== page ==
|Ngozi Okonjo Iweala, Finance Minister|
The federal government generated a total of N10.655 trillion in 2012, the Central Bank of Nigeria (CBN) has disclosed.
The amount, according to the central bank, exceeded the N9.7 trillion target for the fiscal year by 9.9 per cent.
The CBN made this known in its annual report for 2012 posted on its website.
The development was attributed to the favourable receipts from both oil and non-oil revenue sources.
An analysis of the receipts indicated that the gross oil revenue accounted for N8.026 trillion (19.8 per cent of GDP) and represented 75.3 per cent of the total.
At that level, it also surpassed the 2012 budget benchmark of N6.636 trillion by 20.9 per cent, but was below the 2011 receipts by 9.6 per cent.
However, the report showed the computed capital adequacy ratio (CAR) for Nigerian banks indicated the industry average stood at 18.3 per cent, compared to the computed average of 17.7 per cent at end-December 2011.
“Available data further revealed that all deposit money banks (DMBs), except one met the stipulated minimum ratio of 10 per cent. The asset quality of the banks, as measured by the ratio of non-performing loans to industry total, improved substantially as it declined from 4.95 per cent at end-December 2011, to 3.47 per cent at end-December 2012. The average industry liquidity ratio (LR) stood at 63.9 per cent, and exceeded the prescribed LR of 30.0 per cent, compared with 69.1 per cent at end-December 2011,” it stated.
The number of banks’ branches also declined by 3.9 per cent to 5,585 from 5,810 in 2011.
According to the CBN, the number of reported cases of fraud and forgery in the banking industry increased in 2012. Specifically, the central bank disclosed that there were 4,527 cases of fraud and forgery involving the sum of N14.8 billion and $1.6 million respectively, compared to the 2,527 cases involving the sum of N29.5 billion at the end of December 2011.
It added: “However, the actual loss to banks fell by 26.1 per cent to N4.27 billion and $0.4 million, from N5.78 billion at end-December 2011. The cases of fraud were perpetrated mostly by outsiders and some bank staff, through such means as pilfering, theft, suppression and conversion of customers’ deposits, illegal funds transfer and fraudulent ATM withdrawals.”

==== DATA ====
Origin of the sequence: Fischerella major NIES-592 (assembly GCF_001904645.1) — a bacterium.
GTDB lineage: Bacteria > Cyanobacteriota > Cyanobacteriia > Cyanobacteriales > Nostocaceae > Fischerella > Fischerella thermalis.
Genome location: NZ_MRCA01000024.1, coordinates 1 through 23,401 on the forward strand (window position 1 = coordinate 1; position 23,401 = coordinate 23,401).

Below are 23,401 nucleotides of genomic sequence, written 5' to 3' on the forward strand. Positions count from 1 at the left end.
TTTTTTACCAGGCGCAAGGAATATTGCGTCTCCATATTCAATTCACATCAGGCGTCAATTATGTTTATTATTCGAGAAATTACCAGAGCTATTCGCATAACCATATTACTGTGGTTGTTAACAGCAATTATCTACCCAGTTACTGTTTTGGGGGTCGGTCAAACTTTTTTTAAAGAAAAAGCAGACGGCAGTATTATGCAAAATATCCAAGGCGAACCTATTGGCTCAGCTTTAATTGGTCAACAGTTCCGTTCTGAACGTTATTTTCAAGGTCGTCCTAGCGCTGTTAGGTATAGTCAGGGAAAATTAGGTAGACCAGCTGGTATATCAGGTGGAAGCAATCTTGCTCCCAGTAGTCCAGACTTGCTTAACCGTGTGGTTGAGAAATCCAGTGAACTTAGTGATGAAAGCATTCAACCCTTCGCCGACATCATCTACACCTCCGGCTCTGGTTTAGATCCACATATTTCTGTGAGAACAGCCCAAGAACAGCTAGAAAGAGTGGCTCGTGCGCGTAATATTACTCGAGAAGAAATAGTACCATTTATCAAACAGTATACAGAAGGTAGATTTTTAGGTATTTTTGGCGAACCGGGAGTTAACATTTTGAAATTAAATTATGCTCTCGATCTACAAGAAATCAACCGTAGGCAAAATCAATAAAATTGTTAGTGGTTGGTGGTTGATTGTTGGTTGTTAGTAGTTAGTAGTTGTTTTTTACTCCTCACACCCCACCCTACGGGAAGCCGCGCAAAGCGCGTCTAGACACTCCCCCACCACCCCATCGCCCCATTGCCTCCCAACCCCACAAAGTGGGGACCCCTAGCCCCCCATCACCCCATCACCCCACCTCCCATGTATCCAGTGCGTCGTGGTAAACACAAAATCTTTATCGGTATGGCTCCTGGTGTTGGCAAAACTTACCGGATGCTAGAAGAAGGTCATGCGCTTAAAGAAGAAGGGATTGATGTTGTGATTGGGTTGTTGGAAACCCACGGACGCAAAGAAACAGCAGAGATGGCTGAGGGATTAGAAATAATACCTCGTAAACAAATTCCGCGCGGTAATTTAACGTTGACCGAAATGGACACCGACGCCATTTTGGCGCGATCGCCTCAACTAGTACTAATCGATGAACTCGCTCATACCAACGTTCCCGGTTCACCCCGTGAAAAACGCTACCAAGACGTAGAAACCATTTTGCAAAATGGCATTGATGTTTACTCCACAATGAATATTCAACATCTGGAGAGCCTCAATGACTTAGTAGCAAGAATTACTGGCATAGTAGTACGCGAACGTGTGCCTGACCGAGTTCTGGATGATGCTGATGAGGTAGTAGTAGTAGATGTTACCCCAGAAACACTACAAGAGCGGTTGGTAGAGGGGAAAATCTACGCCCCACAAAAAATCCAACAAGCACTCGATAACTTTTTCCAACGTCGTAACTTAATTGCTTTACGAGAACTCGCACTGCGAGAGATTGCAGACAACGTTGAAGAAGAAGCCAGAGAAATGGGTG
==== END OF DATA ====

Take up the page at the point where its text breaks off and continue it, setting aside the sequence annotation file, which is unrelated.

The CBN said it continued with its consolidated supervision of all entities within the banking groups in the review year, to ensure that all risks were properly evaluated on a global basis. Consequently, it disclosed that both joint and solo examinations of offshore subsidiaries of Nigerian banks were conducted in 2012.
“The audited financial statements of the CBN for the year ended December 31, 2012 showed that a net income of N305.6 billion before operating expenses was realised, representing a decline of 1.8 per cent below the level at end- December 2011.
“The fall in income largely reflected the fall in net interest income (-2.2 per cent), other operating income (-13.7 per cent) and a significant increase in interest expense (320.9 per cent). Similarly, operating cost declined by 6.5 per cent, bringing the operating surplus before appropriation to N100.38 billion, which represented an increase of 25.2 per cent over the level at end-December 2011.
“In accordance with the provisions of Section 22(1) and (2) of the Fiscal Responsibility Act (FRA) 2007, the sum of N80.3 billion was due to the Federal Government, while the balance accrued to general reserve. The size of the CBN balance sheet increased by 16.6 per cent to N13,200.5 billion at end-December 2012,” it stated further.